Steve Dobransky is an Adjunct Professor at Cleveland State University and Lakeland College. He is completing his Ph.D. at Kent State University and is ABD. He has an M.A. from Ohio University and a B.A. from Cleveland State University. He majors in International Relations and Justice Studies. Contact: email@example.com.
Democracy and democatization, International relations, Military affairs, Peace studies, Security policy, War studies
Democracies are perceived often by the public as relatively docile and not suited best for wars. This paper challenges this perception by analyzing the relationship between regime type and war outcomes. It builds upon David Lake’s 1992 model in “Powerful Pacifists: Democratic States and War” by updating it to the present period. It examines the empirical evidence and scholarly debate in order to test and elaborate on the argument that democratic states in the modern era are more prone to fighting and winning wars. This paper, furthermore, adds a number of new variables to the Lake model to analyze the possibility that more factors are needed in the equation to better understand regime type and war outcomes. This research finds that regime type and alliances are significant variables in winning wars and that democracies win the large majority (84%) of wars that they are involved in. The paper concludes with recommendations for further research.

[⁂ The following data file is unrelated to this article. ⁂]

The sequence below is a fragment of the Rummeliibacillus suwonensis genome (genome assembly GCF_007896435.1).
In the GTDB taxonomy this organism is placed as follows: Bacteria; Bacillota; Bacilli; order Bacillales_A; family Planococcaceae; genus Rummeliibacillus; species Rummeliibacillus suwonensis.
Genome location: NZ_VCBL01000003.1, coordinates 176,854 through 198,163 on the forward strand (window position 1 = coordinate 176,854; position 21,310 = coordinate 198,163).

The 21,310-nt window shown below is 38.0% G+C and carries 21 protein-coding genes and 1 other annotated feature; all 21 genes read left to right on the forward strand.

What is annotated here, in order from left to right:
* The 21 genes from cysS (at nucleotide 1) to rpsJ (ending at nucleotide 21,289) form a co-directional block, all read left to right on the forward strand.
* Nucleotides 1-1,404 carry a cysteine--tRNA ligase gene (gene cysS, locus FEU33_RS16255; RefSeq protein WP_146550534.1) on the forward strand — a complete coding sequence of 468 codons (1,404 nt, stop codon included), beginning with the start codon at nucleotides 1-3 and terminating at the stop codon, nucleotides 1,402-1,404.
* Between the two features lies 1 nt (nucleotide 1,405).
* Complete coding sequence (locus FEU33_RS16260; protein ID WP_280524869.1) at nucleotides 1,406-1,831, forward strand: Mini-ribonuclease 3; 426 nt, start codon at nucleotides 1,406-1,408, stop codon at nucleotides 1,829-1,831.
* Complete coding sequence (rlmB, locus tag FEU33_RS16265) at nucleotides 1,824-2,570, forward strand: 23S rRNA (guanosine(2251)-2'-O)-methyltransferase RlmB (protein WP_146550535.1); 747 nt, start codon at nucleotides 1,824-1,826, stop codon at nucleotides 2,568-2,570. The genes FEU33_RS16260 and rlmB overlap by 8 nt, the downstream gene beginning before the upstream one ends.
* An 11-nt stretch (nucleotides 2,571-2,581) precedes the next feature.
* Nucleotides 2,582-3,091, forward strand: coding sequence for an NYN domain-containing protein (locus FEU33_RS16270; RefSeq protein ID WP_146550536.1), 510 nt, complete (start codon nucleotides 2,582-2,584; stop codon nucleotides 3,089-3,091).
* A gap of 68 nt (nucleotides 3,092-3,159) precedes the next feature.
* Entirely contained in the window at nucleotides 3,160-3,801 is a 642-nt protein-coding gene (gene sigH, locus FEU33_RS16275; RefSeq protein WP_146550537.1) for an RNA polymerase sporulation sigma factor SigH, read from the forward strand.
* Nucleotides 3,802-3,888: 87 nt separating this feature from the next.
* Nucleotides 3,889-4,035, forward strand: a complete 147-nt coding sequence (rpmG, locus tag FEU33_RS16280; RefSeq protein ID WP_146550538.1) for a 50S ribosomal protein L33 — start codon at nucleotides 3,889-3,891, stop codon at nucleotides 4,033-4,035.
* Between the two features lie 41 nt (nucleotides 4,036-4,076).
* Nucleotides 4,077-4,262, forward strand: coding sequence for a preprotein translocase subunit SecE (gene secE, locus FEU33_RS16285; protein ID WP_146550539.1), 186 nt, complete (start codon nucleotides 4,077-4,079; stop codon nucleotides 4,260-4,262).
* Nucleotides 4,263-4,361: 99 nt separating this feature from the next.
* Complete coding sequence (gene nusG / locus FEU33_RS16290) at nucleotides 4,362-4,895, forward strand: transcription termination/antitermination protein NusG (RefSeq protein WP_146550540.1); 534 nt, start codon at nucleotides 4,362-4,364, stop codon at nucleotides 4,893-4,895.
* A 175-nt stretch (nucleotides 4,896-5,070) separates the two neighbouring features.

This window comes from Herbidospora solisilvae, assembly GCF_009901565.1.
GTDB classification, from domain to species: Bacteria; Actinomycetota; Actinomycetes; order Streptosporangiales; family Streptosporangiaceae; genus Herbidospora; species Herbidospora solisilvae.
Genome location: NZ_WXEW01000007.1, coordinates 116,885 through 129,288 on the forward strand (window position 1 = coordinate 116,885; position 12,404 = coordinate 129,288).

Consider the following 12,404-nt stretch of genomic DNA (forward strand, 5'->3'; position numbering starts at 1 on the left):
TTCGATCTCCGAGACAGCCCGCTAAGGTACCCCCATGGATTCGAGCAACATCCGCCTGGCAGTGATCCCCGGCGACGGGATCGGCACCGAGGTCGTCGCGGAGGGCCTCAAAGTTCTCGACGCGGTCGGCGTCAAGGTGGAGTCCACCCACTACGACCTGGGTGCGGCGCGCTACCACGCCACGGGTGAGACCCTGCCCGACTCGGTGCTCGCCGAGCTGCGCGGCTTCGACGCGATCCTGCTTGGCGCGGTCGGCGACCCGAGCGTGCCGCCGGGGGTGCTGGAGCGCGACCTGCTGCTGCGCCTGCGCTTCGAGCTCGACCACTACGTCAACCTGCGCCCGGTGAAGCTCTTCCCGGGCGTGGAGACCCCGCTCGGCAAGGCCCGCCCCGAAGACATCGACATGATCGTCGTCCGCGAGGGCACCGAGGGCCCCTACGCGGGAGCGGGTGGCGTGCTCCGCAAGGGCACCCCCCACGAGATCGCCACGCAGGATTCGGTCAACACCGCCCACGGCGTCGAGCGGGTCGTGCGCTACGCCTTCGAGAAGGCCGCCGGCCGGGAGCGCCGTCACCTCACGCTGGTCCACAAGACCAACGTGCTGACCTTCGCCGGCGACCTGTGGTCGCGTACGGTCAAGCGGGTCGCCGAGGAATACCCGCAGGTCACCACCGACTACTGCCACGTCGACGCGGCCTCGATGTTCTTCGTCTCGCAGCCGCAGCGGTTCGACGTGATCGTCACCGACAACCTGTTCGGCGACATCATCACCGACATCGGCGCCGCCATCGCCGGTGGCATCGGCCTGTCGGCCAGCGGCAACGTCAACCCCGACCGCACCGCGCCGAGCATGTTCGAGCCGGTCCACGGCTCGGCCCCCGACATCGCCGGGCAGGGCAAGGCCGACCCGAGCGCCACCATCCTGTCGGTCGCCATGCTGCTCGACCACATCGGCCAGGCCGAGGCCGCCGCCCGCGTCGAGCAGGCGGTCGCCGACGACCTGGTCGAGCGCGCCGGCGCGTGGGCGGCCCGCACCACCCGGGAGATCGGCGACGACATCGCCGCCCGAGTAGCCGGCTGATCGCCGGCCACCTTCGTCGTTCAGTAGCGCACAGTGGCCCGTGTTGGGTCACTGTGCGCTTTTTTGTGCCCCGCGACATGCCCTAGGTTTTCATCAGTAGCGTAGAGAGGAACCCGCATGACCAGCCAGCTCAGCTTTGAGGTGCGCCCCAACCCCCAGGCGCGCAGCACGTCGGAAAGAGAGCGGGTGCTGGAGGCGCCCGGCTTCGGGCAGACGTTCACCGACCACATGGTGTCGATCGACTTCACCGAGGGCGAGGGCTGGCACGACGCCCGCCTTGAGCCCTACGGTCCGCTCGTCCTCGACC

Dobransky, Steve. “The Dawn of a New Age? Democracies and Military Victory.” Journal of Strategic Security 7, no. 1 (2014): 1-15.
Available at: http://scholarcommons.usf.edu/jss/vol7/iss1/2